Dornier Do 27

From Infogalactic: the planetary knowledge core
Jump to: navigation, search
Do 27
Do 27 in Swiss Air Force markings
Role STOL light utility aircraft
Manufacturer Dornier Flugzeugbau GmbH
First flight 27 June 1955
Status In civilian use
Primary user German Air Force
Produced 1955-1965
Number built 628
Developed from Dornier Do 25
Developed into Dornier Do 28
Dornier Do 29

The Dornier Do 27 was a German single-engine STOL utility aircraft, manufactured by Dornier GmbH (later DASA Dornier, Fairchild-Dornier). Configuration was a classic high-wing, "tail-dragger" aircraft with fixed landing gear.


Dorniers facilities in Spain designed the Do 25, to a Spanish military requirement for a light utility aircraft, as a precursor to the production Do 27. Powered by a single 110 kilowatts (150 hp) ENMA Tigre G.V engine, the Do 25 was not selected for production.

The Do 27 seated four to six and the original prototype first flew in Spain on 27 June 1955.[1] Most production aircraft were built in Germany, the first German built aircraft taking flight on 17 October 1956, 50 more were manufactured in Spain by Construcciones Aeronáuticas SA as the CASA-127.

The German Air Force and German Army ordered a total of 428 of the Do 27A and Do 27B (with dual controls).[2]

A later version with the same basic specifications but equipped with wider track landing gear was known as the Do 27Q-5. The aircraft was offered as a twin-float seaplane, the Do 27S-1, and with a larger engine (254 kW/340 hp Lycoming GSO-480-B1B6) and a three-blade propeller as the Do 27H-2.

In addition to the military operators in Germany and Spain, Portugal received 40 new build and 106 ex-German aircraft. The Portuguese Air Force used these extensively in the colonial war in Portuguese Africa during the 1960s-70s. In the Portuguese Guinea, in April 1973, two Do 27s were shot down by SAM-7 Grail shoulder-launched AAMs.[3]

The Do 27 was notable for being the first mass-produced aircraft in Germany after World War II. It was appreciated for its relatively wide, comfortable cabin and excellent short-field performance.


Do 27B-2 used by Bernhard Grzimek
Do 25
Precursor aircraft designed to a Spanish requirement and powered by a 110 kilowatts (150 hp) ENMA Tigre G.V engine.[4]
Do 27
Prototype, two built.
Do 27A-1
Military five-seat single-engine STOL utility transport aircraft, 177 built
Do 27A-2
Do 27A-1 with minor modification inside, two built.
Do 27A-3
Do 27A-1 with increased Take Off Gross Weight, 88 built.
Do 27-A4
Variant with wide landing gear and increased Take Off Gross Weight, 65 built.
Do 27B-1
Dual-control version of the A-1, 86 built.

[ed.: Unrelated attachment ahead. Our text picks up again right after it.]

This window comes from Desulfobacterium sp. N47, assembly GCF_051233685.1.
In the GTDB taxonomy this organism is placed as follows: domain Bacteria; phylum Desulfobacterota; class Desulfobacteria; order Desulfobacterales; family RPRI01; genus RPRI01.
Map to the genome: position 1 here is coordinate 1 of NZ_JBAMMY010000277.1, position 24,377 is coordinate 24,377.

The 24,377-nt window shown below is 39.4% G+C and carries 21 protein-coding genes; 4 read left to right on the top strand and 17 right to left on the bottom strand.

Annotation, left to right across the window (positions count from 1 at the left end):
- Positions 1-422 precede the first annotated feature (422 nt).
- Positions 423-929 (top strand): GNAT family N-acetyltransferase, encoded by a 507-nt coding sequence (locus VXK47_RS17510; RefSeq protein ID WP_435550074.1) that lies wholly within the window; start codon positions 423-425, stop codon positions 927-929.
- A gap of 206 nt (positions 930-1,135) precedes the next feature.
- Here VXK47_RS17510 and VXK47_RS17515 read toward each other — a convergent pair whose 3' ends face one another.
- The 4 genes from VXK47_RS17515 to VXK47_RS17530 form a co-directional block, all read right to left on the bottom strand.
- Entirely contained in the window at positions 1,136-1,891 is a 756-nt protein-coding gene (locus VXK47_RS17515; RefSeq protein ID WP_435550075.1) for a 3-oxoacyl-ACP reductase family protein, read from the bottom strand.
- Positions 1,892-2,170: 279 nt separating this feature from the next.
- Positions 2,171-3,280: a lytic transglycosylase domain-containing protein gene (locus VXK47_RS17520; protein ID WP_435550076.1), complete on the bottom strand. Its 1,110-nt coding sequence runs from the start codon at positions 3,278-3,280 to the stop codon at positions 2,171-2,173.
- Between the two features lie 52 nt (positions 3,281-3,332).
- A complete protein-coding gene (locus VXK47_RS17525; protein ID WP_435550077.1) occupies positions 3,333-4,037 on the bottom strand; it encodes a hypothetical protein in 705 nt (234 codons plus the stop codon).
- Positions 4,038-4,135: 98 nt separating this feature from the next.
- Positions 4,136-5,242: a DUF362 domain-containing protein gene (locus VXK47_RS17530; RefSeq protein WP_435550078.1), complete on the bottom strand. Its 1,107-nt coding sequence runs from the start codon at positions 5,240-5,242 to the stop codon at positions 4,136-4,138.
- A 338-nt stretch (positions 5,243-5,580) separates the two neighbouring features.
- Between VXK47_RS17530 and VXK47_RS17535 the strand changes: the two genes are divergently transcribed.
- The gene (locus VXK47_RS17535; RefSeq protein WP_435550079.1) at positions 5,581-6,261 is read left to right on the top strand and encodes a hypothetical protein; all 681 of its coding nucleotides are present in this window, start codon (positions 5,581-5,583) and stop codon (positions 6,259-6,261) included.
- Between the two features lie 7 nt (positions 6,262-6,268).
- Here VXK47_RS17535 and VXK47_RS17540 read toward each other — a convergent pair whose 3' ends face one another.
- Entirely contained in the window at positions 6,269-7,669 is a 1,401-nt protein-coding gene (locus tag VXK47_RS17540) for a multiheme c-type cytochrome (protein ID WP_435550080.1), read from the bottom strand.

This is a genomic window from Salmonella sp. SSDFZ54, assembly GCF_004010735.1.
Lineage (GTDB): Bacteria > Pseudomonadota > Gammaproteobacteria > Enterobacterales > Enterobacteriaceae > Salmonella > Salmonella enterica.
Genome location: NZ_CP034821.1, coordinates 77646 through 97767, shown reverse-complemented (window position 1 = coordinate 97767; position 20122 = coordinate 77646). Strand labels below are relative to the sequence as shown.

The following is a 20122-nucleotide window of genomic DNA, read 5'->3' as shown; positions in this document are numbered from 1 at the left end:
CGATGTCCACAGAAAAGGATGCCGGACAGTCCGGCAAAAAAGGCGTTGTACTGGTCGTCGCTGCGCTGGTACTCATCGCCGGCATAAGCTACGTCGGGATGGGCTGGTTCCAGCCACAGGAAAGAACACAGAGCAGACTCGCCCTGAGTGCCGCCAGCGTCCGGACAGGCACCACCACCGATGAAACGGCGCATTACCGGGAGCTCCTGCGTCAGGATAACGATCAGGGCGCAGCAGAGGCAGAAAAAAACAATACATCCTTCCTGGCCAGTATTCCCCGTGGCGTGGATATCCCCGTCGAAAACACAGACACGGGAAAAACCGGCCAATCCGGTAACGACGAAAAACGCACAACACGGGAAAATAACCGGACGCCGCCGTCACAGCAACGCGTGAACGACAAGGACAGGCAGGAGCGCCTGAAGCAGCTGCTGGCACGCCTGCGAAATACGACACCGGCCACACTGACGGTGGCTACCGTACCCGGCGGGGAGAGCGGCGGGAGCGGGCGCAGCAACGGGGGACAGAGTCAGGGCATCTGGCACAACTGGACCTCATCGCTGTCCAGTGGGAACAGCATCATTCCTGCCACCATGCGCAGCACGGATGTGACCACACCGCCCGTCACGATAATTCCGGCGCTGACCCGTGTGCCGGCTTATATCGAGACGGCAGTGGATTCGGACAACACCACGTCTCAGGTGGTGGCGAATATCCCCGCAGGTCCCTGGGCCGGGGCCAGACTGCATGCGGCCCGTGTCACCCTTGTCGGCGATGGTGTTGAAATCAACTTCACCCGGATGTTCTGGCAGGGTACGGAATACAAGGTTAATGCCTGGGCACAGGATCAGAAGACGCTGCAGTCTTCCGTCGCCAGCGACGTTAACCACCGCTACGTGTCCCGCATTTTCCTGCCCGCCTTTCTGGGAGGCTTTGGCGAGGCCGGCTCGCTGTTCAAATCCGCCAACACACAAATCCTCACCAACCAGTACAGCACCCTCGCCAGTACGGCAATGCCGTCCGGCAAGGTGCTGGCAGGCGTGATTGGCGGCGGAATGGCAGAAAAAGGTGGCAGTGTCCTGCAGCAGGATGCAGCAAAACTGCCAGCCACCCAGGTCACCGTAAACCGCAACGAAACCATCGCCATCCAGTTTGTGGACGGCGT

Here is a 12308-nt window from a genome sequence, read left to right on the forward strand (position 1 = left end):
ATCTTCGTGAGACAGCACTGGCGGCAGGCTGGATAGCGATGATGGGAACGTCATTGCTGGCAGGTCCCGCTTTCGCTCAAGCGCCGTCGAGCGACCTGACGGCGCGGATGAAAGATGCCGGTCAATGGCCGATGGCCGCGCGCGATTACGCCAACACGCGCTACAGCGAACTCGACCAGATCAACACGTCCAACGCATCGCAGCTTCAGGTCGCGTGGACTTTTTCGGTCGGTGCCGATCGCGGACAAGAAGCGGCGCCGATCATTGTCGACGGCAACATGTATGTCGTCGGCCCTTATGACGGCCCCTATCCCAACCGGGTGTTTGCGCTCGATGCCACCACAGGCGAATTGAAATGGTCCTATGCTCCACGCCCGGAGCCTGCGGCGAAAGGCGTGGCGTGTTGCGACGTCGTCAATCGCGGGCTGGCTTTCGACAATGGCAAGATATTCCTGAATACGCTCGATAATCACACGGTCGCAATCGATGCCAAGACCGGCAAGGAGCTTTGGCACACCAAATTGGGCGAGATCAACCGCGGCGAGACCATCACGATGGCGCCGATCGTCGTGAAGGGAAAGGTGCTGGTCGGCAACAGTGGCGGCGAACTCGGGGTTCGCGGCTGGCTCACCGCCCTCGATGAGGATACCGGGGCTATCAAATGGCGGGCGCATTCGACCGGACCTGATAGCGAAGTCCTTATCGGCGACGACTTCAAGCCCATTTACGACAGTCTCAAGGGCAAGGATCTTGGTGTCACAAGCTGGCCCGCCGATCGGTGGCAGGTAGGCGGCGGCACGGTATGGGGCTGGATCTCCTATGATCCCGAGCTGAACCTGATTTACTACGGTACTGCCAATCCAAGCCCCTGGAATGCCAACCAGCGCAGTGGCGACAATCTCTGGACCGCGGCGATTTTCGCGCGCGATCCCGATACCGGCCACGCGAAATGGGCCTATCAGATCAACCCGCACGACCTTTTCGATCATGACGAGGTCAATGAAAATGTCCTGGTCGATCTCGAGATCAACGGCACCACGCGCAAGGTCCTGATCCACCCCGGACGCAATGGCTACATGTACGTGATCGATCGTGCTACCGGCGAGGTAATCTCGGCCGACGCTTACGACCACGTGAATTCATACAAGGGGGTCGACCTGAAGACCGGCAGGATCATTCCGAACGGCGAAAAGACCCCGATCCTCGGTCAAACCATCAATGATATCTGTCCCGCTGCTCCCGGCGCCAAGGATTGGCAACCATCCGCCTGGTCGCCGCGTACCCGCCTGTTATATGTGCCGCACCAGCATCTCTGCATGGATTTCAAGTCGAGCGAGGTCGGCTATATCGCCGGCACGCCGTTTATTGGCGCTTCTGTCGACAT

Do 27B-2
Do 27B-2 with minor modification inside, five built.
Do 27B-3
Do 27B-2 with increased Take Off Gross Weight, 16 built.
Do 27B-5
Conversions of 27B-3s to 27A-4 standard.
Do 27H-1
Do 27B-2 powered by a 254 kW (340 hp) Avco Lycoming GSO-480 piston engine with a three-bladed propeller and a larger tail, one built.
Do 27H-2
Do 27H-2
Variant of the H-1 for the Swiss Air Force with some modifications as applied to the Do 27Q-1
Do 27J-1
Production of the Do 27A-4 for Belgian Army, 12 built.
Do 27K-1
Production of the Do 27A-4 for Portuguese Air Force, 16 built.
Do 27K-2
Similar to K-1 with minor modifications for Portuguese Air Force, 14 built.
Do 27Q-1
Six-seat variant of the A-1 for civil market, 16 built.
Do 27Q-3
Four-seat variant of the Q-1 with a 230 hp Continental O-470K engine, one built.
Do 27Q-4
Improved Q-1 with auxiliary fuel tanks, 34 built.
Do 27Q-5
Improved Q-4 with internal modifications, 12 built.
Do 27Q-5(R)
Restricted category version of the Do 27Q-5.
Do 27Q-6
Variant of the Q-5 with internal changes for Guinea Bissau and Brazil, 2 built.
Do 27S-1
Floatplane version with enlarged rudder and a ventral fin, one built.
Do 27T
One Do 27Q-4 converted with a Turbomeca Astazou II turboprop engine.


Civil operators


Military Operators

Do 27
 Republic of the Congo
Portuguese Air Force's Do 27.
 South Africa

Specifications (Do 27Q-5)

German Air Force Do 27 on display in the Deutsches Museum

Data from Macdonald Aircraft Handbook [6]

General characteristics


See also

Related development
Aircraft of comparable role, configuration and era
Related lists



  1. Jackson 1976, p. 10.
  2. Donald 1997, p. 341
  3. Canongia Lopes, Mario High Winged Workhorses: Broussards and Dorniers in Portuguese Service Air Enthusiast #75 May–June 1998 p.44
  4. * Bridgman, Leonard (1955). Jane's all the World's Aircraft 1955-56. London: Jane's Publishing Company.<templatestyles src="Module:Citation/CS1/styles.css"></templatestyles>
  6. Green 1964, p. 31.


  • Donald, David (Editor) (1997). The Encyclopedia of World Aircraft. Aerospace Publishing. p. 341. ISBN 1-85605-375-X. <templatestyles src="Module:Citation/CS1/styles.css"></templatestyles>
  • Green, William. Macdonald Aircraft Handbook. London. Macdonald & Co. (Publishers) Ltd., 1964.
  • Jackson, Paul A. German Military Aviation 1956-1976. Hinckley, Leicestershire, UK: Midland Counties Publications, 1976. ISBN 0-904597-03-2.
  • Bridgman, Leonard (1955). Jane's all the World's Aircraft 1955-56. London: Jane's Publishing Company.<templatestyles src="Module:Citation/CS1/styles.css"></templatestyles>

External links